What have you learned about the nature of a fully realized idea for a novel versus one not-quite-there? And, do some great fully realized ideas still need taming for the publishing industry to touch them?

Well, I think all stories have the potential to be fully realized, you just need to make sure you’re the right person to tell the story. As for whether some ideas still need taming for the publishing industry, I think it’s a complicated question to answer. Just about any manuscript with a strong point of view and an entertaining story has the potential to be published, but there are plenty of gatekeepers along the way that can hinder whether that book will be published, whether it gets the marketing budget it needs to reach the right readers, and so on. I think there are a lot of issues within publishing, just like with any industry, but I think more often we see that the authors that stand out do fight for their vision throughout the publishing process.

In 2020, you tweeted, “The world would be so much better if y’all blocked instead of quote tweeted bad takes.” Tell us about your relationship to the homophobic rhetoric that pops up on Twitter?

I’ve been active on Twitter for a very long time, and it’s always really challenging for me to see so many people try to “dunk on” homophobic or otherwise hateful people by quote-Tweeting them. Regardless of intention, quote Tweets expand the reach of that Tweet. I’ve seen homophobic accounts with twelve followers have their Tweets go hugely viral just because they said something awful, and people don’t seem to realize Twitter is a place where all attention is good attention. It gets that user more followers and their Tweets get suggested in people’s timelines because the algorithm thinks it’s a popular tweet. We’d all be better served by just blocking and going about our day. And I think it’s something we can take into the real world too. Sometimes we have to ignore bullies and abusers because what they crave is that attention. The more we give in, the more power they have. I don’t have any patience for people like that, no matter where I see them.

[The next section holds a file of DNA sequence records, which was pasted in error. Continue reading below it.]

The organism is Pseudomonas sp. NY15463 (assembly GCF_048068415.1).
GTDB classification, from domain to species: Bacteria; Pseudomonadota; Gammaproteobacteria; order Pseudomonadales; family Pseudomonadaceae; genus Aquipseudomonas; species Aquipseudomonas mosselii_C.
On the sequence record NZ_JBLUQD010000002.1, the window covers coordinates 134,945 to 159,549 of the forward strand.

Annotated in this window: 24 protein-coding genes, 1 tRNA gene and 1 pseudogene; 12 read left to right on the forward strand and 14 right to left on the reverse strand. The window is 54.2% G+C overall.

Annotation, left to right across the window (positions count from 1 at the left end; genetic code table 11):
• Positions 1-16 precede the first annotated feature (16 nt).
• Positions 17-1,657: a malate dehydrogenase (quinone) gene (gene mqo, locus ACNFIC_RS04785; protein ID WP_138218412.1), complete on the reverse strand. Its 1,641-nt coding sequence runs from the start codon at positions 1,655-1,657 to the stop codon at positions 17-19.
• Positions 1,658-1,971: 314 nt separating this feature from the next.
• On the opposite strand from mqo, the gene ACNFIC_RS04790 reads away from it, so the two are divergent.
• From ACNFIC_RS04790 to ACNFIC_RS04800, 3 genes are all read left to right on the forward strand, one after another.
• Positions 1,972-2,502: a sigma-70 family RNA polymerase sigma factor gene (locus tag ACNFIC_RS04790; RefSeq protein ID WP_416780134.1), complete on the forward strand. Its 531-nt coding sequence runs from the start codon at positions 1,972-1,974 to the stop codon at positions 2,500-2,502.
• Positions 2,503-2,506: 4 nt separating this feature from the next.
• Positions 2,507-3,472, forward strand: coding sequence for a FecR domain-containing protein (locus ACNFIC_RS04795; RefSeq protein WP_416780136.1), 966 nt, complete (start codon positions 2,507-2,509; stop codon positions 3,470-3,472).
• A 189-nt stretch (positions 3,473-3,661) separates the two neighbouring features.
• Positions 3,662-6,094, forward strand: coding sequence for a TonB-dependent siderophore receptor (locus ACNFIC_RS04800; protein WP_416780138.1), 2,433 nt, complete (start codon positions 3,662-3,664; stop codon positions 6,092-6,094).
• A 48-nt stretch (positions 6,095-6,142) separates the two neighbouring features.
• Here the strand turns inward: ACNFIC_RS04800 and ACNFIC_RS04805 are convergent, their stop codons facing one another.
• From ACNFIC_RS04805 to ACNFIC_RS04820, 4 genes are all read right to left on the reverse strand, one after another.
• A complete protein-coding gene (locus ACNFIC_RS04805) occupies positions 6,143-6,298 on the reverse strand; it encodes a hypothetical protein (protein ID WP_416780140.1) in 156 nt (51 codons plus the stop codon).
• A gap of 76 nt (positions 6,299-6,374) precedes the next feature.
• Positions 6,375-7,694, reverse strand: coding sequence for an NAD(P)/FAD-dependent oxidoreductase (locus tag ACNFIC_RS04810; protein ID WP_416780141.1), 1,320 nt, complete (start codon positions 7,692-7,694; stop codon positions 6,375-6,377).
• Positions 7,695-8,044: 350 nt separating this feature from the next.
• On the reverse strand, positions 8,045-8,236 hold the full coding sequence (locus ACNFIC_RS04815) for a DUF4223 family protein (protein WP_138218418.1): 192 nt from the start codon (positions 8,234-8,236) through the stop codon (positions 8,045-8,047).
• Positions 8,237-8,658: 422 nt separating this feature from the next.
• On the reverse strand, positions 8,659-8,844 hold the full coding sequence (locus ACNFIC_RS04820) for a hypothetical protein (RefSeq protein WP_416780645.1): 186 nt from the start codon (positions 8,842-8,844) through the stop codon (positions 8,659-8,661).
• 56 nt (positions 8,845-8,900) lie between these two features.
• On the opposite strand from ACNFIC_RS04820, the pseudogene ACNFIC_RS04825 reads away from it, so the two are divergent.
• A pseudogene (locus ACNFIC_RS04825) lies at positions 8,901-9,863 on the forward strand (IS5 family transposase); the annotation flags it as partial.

What’s been a great moment of recent happiness for you?

You know, one thing that made me really happy recently was when The Museum of Flight in Seattle reached out to have me on their podcast to talk about NASA history and my last book The Gravity of Us. They partnered with a local library for the show, and they’ve even got my debut novel on sale in their museum as well. While it was just overall an amazing thought to have one of my books on sale in a museum, it also brought me so much joy that a major player in the air & space industry—which has not had the most queer-friendly history—wanted to have an open discussion. It gave me a lot of hope!

Queer #ownvoices literature is marching forward. Where do you hope it’s going?

I love the direction it’s going in. More queer authors and books are getting the attention they deserve, especially when it comes to intersectional queer stories, and I hope it continues down this path. Not long ago, you couldn’t find a book with a queer character on the cover on shelves, and now you’ll find plenty as you browse. And those books are being purchased widely, they’re finding their way into libraries and schools, and they’re being celebrated throughout the industry. I think we’re hitting a really good stride in YA, but when it comes to intersectional queer stories, there’s still plenty of work to be done—but I do have hope!

This interview has been edited for clarity.

Photo by Krystal Balzer Photography